Your excellent rendition of problems caused by online reports on hygiene shortcomings - and the impossibility, for establishments, to have their response published immediately - underlines two issues (Caterer, 2 February, page 4).
The Food Standards Agency decision to invest millions of pounds in "educating the micro caterers" smells of double standards: micro caterers would become largely self-controlling in matters of hygiene but EHOs would have more time to inspect bigger establishments more frequently.
However, as Caterer revealed last November (Caterer, 10 November, page 10), the shortage of EHOs (700-odd vacancies nationwide) is a serious problem, forcing authorities to slash numbers of random checks and therefore weakening controls and consumer confidence.
Has anybody at the FSA wondered why there are so many vacancies? The answer is money, or lack of it. EHOs are poorly paid: senior and even principal EHOs can count themselves lucky if they earn £30,000 a year, a princely sum available after years of studying tough subjects and shadowing others.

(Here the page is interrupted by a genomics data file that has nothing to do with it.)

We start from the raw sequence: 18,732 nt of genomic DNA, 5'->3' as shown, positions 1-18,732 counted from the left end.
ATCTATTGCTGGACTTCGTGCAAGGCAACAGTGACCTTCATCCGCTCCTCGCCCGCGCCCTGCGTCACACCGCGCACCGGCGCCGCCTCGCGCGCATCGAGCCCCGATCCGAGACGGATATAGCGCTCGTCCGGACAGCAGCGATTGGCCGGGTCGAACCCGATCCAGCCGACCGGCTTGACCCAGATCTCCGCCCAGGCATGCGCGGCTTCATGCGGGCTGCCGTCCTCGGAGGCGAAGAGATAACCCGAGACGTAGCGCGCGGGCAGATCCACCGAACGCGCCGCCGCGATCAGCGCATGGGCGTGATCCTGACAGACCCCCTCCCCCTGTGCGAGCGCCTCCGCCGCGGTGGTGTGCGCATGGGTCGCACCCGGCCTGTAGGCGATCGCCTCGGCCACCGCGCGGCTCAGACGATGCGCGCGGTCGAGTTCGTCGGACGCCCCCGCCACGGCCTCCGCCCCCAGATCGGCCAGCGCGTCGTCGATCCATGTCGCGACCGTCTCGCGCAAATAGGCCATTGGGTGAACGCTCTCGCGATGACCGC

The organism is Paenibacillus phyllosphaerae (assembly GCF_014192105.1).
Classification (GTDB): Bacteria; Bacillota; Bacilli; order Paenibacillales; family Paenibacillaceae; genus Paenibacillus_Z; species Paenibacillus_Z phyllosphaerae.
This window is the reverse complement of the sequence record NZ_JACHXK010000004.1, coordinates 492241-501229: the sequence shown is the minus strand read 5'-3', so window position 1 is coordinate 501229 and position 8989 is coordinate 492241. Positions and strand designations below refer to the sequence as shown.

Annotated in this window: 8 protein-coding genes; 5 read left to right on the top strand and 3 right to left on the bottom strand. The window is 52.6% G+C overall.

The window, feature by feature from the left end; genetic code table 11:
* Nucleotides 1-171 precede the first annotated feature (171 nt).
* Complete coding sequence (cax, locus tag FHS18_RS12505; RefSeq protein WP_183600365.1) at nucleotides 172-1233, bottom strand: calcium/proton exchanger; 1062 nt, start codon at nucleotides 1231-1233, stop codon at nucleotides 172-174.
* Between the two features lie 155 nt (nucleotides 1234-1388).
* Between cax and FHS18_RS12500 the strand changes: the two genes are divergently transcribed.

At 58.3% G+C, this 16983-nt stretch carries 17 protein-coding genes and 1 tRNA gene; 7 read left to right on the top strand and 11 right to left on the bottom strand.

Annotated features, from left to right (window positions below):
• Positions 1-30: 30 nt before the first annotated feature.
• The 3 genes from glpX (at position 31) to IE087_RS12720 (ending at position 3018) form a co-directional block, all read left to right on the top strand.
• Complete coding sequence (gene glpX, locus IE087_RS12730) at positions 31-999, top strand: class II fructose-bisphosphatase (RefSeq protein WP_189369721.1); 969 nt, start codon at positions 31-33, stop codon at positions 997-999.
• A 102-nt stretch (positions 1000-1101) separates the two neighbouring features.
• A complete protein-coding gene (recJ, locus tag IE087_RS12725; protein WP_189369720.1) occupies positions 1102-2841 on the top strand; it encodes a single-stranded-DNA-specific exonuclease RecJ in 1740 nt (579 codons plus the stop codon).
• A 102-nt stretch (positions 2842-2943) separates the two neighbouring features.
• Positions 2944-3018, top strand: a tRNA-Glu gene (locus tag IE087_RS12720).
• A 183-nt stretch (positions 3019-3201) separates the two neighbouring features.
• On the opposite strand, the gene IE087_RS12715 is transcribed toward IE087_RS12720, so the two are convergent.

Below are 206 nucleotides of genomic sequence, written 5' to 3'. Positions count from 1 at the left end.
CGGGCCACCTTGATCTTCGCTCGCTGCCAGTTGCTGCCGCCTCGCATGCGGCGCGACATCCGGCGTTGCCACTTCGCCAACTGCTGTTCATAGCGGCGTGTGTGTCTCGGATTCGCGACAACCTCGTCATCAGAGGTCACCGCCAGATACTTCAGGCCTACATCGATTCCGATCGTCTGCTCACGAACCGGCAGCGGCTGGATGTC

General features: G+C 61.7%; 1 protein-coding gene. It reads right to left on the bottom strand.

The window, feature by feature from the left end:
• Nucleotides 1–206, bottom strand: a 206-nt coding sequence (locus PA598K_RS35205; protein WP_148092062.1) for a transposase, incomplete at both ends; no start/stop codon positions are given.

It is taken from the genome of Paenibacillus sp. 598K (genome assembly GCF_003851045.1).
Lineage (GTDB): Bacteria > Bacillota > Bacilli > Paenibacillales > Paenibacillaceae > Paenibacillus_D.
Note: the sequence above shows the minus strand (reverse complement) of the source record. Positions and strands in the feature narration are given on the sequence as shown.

It's no wonder that this earnings pattern discourages many to start in the first place, and encourages many others to leave the local authorities and join private food-related enterprises which can pay appropriately.
Part of the many millions spent by the FSA should have gone to boost salaries - a just reward for professionals who endure extreme conditions.
E Nuonno di Agnone
Principal, ENDA Consultants, Twickenham
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